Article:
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Why the Spurs should consider bringing back Patty Mills

The Spurs need another PG, a leader, and a morale boost. Patty Mills brings all of those without hurting the end goal.

NBA: Phoenix Suns at San Antonio Spurs Scott Wachter-USA TODAY Sports

December 15 is a week away. That may not seem like a significant date on its own, but it’s actually the day that NBA players who signed a new contract in the 2022 offseason can officially be traded. The Spurs are expected to be players on the NBA trade scene, with veteran names such as Jakob Poeltl, Josh Richardson and Doug McDermott being mentioned as likely targets for other teams.

Most assume the Spurs will be looking for mostly draft compensation or younger players with future potential in any trade, but there is one huge hole on the roster that the Spurs need to consider filling, and there’s a certain player they could go after even if he doesn’t meet all of the criteria above. If you clicked on this article, you already know who I’m about to suggest: Patty Mills, the last member of the 2014 championship team to have left the club.

Some may scoff at the idea: he’s even more “veteran” than any of the Spurs veterans, and he doesn’t necessarily fit the “rebuilding” timeline (which is a big reason why he left a couple of seasons ago in the first place). However, the Spurs were ready to hand the reins over the Dejounte Murray and Derrick White then. Now, both are gone, and the team is in desperate need of a backup point guard, more shooting, and a confidence/morale boost during this extremely rough 1-16 stretch of play. As everyone knows, Mills brings all of that and more.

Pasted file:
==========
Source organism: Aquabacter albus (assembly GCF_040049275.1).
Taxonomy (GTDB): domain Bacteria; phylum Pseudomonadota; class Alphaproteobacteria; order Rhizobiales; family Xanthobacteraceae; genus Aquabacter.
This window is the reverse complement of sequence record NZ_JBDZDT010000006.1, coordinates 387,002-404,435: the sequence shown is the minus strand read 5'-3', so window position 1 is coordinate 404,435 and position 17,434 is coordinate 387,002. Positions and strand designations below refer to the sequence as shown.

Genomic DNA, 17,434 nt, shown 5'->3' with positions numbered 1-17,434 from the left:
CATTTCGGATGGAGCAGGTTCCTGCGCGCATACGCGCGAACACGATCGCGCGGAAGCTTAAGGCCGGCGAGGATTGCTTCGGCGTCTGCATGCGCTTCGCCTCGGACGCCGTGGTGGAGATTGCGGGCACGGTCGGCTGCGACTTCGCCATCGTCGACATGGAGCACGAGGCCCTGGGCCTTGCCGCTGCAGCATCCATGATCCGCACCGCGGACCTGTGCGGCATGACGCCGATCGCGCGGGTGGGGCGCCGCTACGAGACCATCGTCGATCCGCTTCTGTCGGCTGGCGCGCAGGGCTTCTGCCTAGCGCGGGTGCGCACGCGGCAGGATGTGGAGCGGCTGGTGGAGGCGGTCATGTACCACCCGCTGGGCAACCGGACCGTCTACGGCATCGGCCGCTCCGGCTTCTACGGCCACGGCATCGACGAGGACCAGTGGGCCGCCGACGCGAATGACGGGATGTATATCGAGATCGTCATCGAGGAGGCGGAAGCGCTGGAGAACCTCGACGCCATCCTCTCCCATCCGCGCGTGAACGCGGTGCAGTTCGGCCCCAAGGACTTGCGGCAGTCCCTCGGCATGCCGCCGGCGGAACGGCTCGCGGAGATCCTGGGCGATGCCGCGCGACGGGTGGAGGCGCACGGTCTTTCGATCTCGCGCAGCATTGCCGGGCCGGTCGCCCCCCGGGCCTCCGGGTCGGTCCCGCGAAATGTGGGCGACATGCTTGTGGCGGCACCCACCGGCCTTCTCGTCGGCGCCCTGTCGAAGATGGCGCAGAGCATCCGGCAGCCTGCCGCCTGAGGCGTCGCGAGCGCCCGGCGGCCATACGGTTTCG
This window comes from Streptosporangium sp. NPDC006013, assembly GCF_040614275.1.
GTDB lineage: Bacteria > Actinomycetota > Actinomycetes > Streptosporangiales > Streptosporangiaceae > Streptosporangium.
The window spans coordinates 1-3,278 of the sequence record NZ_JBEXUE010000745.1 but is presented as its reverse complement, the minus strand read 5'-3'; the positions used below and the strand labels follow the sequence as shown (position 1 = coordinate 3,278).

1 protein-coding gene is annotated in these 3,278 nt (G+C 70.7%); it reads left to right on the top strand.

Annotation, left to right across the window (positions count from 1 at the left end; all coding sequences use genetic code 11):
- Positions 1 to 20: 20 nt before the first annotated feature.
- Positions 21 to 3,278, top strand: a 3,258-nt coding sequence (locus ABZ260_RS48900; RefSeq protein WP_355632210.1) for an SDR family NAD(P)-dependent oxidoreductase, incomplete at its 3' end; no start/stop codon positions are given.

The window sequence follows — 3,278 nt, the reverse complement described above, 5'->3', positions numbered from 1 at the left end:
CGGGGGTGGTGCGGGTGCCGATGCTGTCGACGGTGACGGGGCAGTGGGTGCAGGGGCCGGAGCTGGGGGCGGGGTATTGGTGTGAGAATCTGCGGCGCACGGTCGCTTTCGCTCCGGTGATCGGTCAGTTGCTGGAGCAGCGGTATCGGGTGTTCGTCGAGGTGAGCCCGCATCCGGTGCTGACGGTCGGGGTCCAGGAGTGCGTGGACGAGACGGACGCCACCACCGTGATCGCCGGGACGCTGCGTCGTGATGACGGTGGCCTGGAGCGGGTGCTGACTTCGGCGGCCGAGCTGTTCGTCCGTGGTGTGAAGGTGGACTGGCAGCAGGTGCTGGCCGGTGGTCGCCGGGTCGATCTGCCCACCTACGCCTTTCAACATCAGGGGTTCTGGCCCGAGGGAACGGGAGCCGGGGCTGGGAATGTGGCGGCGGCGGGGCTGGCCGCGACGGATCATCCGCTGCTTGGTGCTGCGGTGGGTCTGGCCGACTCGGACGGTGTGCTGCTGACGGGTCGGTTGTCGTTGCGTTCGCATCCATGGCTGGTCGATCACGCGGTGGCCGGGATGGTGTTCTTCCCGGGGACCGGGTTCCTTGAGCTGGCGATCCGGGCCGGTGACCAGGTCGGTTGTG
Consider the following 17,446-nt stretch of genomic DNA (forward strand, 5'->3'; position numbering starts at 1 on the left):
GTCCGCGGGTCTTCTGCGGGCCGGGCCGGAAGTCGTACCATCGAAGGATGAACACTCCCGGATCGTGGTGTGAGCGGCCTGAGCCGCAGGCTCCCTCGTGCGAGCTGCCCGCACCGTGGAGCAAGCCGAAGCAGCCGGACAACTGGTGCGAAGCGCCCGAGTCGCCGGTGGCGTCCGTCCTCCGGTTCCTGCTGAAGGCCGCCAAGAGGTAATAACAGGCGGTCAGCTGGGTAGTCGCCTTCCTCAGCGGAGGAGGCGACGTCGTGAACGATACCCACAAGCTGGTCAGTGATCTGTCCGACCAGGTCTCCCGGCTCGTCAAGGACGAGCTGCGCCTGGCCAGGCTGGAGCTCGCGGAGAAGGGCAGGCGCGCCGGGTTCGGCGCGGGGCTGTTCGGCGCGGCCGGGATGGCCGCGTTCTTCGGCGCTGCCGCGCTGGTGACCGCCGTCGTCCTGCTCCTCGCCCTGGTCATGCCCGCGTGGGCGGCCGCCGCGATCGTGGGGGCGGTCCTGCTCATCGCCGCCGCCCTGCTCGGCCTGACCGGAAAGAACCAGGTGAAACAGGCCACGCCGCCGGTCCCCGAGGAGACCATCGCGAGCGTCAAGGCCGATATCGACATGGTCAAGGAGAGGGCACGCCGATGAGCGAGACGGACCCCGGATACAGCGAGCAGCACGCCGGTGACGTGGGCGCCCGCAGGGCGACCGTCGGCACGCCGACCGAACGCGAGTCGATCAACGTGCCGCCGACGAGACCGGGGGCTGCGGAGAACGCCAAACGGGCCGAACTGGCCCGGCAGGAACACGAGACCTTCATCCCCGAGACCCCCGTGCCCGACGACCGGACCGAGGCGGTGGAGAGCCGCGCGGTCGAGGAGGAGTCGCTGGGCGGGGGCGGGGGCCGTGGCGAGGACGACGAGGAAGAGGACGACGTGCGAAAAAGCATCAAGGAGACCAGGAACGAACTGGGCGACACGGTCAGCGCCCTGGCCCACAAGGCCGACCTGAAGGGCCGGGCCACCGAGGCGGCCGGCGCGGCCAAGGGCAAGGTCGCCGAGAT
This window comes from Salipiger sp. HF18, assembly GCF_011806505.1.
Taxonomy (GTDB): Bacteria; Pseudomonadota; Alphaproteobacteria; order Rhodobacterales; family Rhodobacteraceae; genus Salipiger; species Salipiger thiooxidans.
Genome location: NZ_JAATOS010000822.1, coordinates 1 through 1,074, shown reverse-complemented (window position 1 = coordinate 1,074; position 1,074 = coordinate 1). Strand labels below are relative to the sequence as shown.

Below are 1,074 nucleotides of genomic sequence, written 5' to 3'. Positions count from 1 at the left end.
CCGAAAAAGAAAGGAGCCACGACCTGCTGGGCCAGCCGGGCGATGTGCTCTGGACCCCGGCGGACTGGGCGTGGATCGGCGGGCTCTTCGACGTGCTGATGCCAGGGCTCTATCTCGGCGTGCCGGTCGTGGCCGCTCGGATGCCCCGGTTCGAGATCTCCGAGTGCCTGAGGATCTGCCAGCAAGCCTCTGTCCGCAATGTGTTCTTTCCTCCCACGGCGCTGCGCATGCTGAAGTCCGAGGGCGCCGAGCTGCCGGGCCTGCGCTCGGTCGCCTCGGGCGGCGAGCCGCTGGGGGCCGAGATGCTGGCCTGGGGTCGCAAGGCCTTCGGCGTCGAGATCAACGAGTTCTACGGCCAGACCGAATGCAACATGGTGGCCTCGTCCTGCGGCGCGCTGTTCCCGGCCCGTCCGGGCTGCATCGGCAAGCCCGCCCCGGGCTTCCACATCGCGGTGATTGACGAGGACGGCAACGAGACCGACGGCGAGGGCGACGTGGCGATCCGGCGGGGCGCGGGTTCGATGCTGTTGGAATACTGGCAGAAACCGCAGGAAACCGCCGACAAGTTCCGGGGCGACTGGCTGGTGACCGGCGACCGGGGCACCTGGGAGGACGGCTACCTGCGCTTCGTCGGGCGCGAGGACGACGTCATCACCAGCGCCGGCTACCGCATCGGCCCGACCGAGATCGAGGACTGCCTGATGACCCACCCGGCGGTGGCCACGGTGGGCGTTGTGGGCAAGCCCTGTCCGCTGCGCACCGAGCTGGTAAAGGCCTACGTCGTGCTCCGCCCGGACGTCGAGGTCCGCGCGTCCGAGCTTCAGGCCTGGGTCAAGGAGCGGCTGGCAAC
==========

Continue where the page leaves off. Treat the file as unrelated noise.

On top of that, he no longer appears appreciated where he is and is reportedly set to be put on the trading block. While the Brooklyn Nets are currently the fourth seed in the East and slowly rising up after a slow start under a cloud of controversy — the Kyrie Irving suspension, head coach Steve Nash resigning, the consideration of hiring suspended and disgraced Celtics coach Ime Udoka before common sense prevailed, etc. — Mills has not been a part of that rise.

He’s currently sitting at six consecutive DNPs, and he has one of the worst net ratings in the league. I haven’t watched enough — or really any — of the Nets to know why that is this season, but his shooting numbers are right at his career averages this season (38.2% from three, 42.3% overall) despite dropping to just 11 minutes per game, so it’s not like he’s fallen off a cliff in that department. It probably doesn’t help that the Nets have another similar, undersized shooting guard who is still younger and more productive (when healthy) in Seth Curry, making Mills a redundant player on that roster.

Regardless of why he isn’t working out for the Nets anymore, the fact is he could still be a positive influence for the Spurs without hurting their rebuilding effort. Unlike two years ago, the Spurs now have only one point guard on the team in Tre Jones. The Spurs desperately need another ball handler, and while Blake Wesley appears near to his return — he’s in the 5th week of his 6-week timeline and was seen participating in three-on-threes yesterday — he’s still ultimately a shooting guard with a tiny sample size of NBA experience.